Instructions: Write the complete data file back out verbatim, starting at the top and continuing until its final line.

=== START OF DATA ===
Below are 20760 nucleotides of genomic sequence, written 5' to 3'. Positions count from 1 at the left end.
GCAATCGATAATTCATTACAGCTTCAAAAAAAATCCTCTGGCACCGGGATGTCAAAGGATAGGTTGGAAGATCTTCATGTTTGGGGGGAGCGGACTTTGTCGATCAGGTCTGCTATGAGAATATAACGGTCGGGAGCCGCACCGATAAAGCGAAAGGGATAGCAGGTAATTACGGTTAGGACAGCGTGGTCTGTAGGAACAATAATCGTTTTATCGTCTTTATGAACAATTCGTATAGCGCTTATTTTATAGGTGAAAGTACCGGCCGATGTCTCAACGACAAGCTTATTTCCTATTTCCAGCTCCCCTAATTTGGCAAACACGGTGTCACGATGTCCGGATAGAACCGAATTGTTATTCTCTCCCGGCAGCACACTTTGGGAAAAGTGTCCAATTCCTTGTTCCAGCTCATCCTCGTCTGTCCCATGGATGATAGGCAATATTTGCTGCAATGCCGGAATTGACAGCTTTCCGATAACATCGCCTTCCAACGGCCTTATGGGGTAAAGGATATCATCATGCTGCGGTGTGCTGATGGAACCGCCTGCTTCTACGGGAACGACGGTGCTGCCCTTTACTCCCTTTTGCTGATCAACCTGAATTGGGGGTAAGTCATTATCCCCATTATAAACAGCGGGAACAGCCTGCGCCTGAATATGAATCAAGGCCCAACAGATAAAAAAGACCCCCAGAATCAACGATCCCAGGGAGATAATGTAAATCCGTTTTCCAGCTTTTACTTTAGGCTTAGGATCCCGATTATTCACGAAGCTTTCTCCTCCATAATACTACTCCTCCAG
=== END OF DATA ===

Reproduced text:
Below are 20760 nucleotides of genomic sequence, written 5' to 3'. Positions count from 1 at the left end.
GCAATCGATAATTCATTACAGCTTCAAAAAAAATCCTCTGGCACCGGGATGTCAAAGGATAGGTTGGAAGATCTTCATGTTTGGGGGGAGCGGACTTTGTCGATCAGGTCTGCTATGAGAATATAACGGTCGGGAGCCGCACCGATAAAGCGAAAGGGATAGCAGGTAATTACGGTTAGGACAGCGTGGTCTGTAGGAACAATAATCGTTTTATCGTCTTTATGAACAATTCGTATAGCGCTTATTTTATAGGTGAAAGTACCGGCCGATGTCTCAACGACAAGCTTATTTCCTATTTCCAGCTCCCCTAATTTGGCAAACACGGTGTCACGATGTCCGGATAGAACCGAATTGTTATTCTCTCCCGGCAGCACACTTTGGGAAAAGTGTCCAATTCCTTGTTCCAGCTCATCCTCGTCTGTCCCATGGATGATAGGCAATATTTGCTGCAATGCCGGAATTGACAGCTTTCCGATAACATCGCCTTCCAACGGCCTTATGGGGTAAAGGATATCATCATGCTGCGGTGTGCTGATGGAACCGCCTGCTTCTACGGGAACGACGGTGCTGCCCTTTACTCCCTTTTGCTGATCAACCTGAATTGGGGGTAAGTCATTATCCCCATTATAAACAGCGGGAACAGCCTGCGCCTGAATATGAATCAAGGCCCAACAGATAAAAAAGACCCCCAGAATCAACGATCCCAGGGAGATAATGTAAATCCGTTTTCCAGCTTTTACTTTAGGCTTAGGATCCCGATTATTCACGAAGCTTTCTCCTCCATAATACTACTCCTCCAG